Tech Digest Web 2.0 isn't just about startups in California hoping to get bought by Google - even if it can sometimes seem that way. There's loads of sparky Web 2.0 startups here in the UK, even if they don't fall into a lazily-definable scene, trend, or movement.
With no agenda other than they're interesting, here's 25 UK-based startups that I think are worth watching in 2007. It's a very personal list - it's not based on financial metrics, user bases, or likelihood of being bought by Google. So this isn't the top 25 UK startups, in other words. It's just 25 cool ones.
Who have I missed out? All comments welcome, as are corrections of any mistakes in this list (i.e. someone's based in Santa Monica...)
Set up by some ex-Egg executives, Garlik is an online privacy firm that monitors your personal information online, and lets you know if there's any problems (e.g. Russian gangsters publishing your credit card details). I'm on the beta, and right now it basically tells me my credit record and a list of known associates. But as online data privacy becomes a wider concern in the coming months and years, Garlik's time will surely come. Read an interview.
2. Tape It Off The Internet
It's like Last.fm, but for telly. You can share details of what you're watching with friends, and it also points you in the direction of (legal) places to download shows. The site says it indexes more than 2,000 shows and 90,000 episodes. As online distribution becomes more of a factor for TV, especially once gadgets like Apple TV roll out, this could become as essential for couch potatoes as Last.fm is becoming for music fans.
Neat property site that plots houses for sale onto Google Maps, and bills itself as a property search engine, NOT an estate agent. You can also look for secondary schools, supermarkets and even phone masts too, which is how it's broadening its functionality. I think word of mouth will be important in this case – I've recommended it to loads of friends who're property hunting.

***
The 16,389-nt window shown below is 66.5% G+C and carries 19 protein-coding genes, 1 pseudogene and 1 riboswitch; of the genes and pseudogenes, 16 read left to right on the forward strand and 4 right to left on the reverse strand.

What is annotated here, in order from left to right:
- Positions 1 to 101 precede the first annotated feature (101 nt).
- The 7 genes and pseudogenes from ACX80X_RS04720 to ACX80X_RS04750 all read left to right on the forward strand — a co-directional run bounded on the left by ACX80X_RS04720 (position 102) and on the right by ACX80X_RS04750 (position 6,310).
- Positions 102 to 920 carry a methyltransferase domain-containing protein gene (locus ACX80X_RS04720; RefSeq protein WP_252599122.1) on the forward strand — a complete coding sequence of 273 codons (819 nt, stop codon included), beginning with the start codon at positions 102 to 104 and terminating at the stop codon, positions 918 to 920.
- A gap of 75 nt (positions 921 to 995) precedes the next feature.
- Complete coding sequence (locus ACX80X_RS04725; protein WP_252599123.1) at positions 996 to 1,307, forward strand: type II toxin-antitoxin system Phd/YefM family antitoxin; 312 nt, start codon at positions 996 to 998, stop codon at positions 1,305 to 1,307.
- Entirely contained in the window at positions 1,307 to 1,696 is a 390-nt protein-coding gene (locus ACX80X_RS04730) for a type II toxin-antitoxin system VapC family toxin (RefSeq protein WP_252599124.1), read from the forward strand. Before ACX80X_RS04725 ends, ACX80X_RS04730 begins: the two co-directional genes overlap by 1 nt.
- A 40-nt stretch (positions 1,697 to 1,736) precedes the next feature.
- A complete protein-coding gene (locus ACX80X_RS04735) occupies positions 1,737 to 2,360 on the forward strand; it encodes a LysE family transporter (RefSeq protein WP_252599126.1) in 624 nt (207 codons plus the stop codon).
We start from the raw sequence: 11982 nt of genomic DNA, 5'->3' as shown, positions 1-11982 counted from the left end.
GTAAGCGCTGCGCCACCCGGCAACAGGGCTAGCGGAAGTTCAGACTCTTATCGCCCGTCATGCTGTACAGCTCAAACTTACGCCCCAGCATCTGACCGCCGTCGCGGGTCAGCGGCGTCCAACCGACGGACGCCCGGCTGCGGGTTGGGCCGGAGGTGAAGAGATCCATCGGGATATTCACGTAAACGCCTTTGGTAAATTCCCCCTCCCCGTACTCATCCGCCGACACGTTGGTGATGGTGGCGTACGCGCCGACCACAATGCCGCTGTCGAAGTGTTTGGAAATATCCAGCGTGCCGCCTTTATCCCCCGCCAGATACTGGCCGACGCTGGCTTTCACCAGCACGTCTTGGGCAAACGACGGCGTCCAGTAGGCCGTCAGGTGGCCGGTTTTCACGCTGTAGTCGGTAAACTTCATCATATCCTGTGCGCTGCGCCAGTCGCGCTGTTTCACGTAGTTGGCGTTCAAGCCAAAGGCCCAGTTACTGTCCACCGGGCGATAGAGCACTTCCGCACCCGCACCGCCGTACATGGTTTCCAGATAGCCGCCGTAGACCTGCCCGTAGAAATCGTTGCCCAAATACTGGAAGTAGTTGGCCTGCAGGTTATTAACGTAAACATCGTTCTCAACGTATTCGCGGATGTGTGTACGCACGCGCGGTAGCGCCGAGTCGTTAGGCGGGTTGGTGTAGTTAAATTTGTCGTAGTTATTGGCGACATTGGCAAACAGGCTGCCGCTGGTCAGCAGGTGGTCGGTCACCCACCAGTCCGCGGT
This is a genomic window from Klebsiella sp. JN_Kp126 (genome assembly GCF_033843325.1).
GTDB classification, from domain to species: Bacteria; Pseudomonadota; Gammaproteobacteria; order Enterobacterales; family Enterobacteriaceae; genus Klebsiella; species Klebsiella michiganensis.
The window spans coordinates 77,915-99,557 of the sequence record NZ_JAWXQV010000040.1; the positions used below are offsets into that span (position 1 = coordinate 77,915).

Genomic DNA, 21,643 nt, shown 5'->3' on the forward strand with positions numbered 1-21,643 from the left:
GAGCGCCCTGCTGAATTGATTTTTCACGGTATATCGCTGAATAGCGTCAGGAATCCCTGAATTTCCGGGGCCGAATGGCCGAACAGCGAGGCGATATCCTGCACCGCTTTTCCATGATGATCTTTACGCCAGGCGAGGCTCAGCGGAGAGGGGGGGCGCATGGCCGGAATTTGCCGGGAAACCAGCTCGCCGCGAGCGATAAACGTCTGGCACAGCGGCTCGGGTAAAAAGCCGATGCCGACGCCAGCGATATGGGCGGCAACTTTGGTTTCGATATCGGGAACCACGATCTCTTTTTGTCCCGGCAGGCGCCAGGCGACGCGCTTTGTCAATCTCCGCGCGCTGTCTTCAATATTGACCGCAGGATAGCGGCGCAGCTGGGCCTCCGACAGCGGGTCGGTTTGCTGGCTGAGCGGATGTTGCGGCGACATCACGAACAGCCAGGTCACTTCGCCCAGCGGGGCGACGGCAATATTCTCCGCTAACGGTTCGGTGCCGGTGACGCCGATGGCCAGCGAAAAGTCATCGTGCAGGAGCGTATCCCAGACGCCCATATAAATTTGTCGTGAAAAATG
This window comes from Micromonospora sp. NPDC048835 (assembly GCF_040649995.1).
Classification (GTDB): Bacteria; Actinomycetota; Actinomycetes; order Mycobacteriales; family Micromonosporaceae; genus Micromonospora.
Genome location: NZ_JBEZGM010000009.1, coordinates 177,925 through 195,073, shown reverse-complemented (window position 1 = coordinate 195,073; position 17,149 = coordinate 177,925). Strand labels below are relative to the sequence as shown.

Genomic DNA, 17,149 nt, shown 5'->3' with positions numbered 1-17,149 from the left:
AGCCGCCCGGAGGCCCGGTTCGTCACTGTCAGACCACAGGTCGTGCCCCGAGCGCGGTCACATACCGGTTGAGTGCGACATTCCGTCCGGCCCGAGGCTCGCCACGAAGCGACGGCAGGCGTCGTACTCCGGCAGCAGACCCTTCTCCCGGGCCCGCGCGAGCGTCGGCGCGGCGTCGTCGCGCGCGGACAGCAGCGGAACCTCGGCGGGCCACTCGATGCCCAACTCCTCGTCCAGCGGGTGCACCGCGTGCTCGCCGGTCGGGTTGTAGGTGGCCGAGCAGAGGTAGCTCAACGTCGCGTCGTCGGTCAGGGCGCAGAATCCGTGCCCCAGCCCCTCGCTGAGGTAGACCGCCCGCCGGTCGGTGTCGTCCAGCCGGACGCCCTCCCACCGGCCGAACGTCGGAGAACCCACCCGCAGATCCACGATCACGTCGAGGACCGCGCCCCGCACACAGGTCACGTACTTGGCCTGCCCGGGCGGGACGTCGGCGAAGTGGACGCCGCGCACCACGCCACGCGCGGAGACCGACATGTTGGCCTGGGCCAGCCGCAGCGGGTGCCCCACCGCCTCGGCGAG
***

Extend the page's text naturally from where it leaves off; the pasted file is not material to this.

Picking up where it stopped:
More location-based Web 2.0 goodness, this time wrapping social networking elements around Google Maps, with clusters of people who hang out at the same places you do. It's the sort of service that'll need a certain amount of growth before it becomes truly useful, but the idea is great (especially if it gets buy-in from people who run the actual venues).
Another relatively early-stage company, MailSpaces is a grab bag of Web 2.0 features, including RSS, tagging, and wikis, which aims to organise information among communities, connecting it all together and keeping members updated. That's not a great explanation: it's the sort of service you have to try to really grasp, in my experience.
More content-sharing among communities, where you create your own pages, share them, but can also replicate other people's and pass them on. You can also use it as your content aggregation homepage too, pulling in feeds from different places. The replication aspect is what caught my attention though – seeing how that develops will be interesting.
Social lending, matching borrowers and lenders like eBay matches buyers and sellers. It's not going to threaten the big banks any time soon, but it's an innovative spin on the personal finance market, with potential to be expanded to other kinds of transactions. Another company founded by former Egg execs. Read an interview.
8. Design The Time
One of the more mysterious startups in this list, but also one of the most original ideas. It'll be a "virtual reflection of time", with a timeline that anyone can upload their content (photos, videos, text) to, as well as holding footage and info on public events. You'll then be able to navigate through the site chronologically. Not live yet, but sure to make a splash when it does launch.